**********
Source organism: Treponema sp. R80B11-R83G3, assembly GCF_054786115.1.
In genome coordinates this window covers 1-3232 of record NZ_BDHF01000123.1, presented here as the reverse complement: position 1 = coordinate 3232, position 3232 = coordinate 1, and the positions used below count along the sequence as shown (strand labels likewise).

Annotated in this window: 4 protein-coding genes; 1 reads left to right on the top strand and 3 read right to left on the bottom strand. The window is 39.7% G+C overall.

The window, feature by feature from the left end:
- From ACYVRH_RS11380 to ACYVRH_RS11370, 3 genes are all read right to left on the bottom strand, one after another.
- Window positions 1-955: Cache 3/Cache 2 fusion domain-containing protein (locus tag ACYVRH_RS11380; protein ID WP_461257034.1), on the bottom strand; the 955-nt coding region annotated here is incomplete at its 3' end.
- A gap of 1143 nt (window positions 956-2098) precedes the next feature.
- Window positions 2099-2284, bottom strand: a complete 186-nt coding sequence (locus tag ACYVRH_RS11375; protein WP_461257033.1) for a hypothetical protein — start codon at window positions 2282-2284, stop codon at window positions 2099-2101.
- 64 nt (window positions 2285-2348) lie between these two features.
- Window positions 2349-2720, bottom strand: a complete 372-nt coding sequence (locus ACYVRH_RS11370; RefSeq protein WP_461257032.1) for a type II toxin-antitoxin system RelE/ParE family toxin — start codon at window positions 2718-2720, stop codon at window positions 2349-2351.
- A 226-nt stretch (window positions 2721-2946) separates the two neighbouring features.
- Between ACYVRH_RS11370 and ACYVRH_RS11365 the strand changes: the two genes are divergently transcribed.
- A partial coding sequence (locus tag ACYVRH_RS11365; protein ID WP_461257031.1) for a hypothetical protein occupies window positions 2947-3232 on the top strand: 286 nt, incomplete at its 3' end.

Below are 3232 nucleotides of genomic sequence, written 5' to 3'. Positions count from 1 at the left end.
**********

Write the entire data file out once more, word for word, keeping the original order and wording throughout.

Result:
Source organism: Treponema sp. R80B11-R83G3, assembly GCF_054786115.1.
In genome coordinates this window covers 1-3232 of record NZ_BDHF01000123.1, presented here as the reverse complement: position 1 = coordinate 3232, position 3232 = coordinate 1, and the positions used below count along the sequence as shown (strand labels likewise).

Annotated in this window: 4 protein-coding genes; 1 reads left to right on the top strand and 3 read right to left on the bottom strand. The window is 39.7% G+C overall.

The window, feature by feature from the left end:
- From ACYVRH_RS11380 to ACYVRH_RS11370, 3 genes are all read right to left on the bottom strand, one after another.
- Window positions 1-955: Cache 3/Cache 2 fusion domain-containing protein (locus tag ACYVRH_RS11380; protein ID WP_461257034.1), on the bottom strand; the 955-nt coding region annotated here is incomplete at its 3' end.
- A gap of 1143 nt (window positions 956-2098) precedes the next feature.
- Window positions 2099-2284, bottom strand: a complete 186-nt coding sequence (locus tag ACYVRH_RS11375; protein WP_461257033.1) for a hypothetical protein — start codon at window positions 2282-2284, stop codon at window positions 2099-2101.
- 64 nt (window positions 2285-2348) lie between these two features.
- Window positions 2349-2720, bottom strand: a complete 372-nt coding sequence (locus ACYVRH_RS11370; RefSeq protein WP_461257032.1) for a type II toxin-antitoxin system RelE/ParE family toxin — start codon at window positions 2718-2720, stop codon at window positions 2349-2351.
- A 226-nt stretch (window positions 2721-2946) separates the two neighbouring features.
- Between ACYVRH_RS11370 and ACYVRH_RS11365 the strand changes: the two genes are divergently transcribed.
- A partial coding sequence (locus tag ACYVRH_RS11365; protein ID WP_461257031.1) for a hypothetical protein occupies window positions 2947-3232 on the top strand: 286 nt, incomplete at its 3' end.

Below are 3232 nucleotides of genomic sequence, written 5' to 3'. Positions count from 1 at the left end.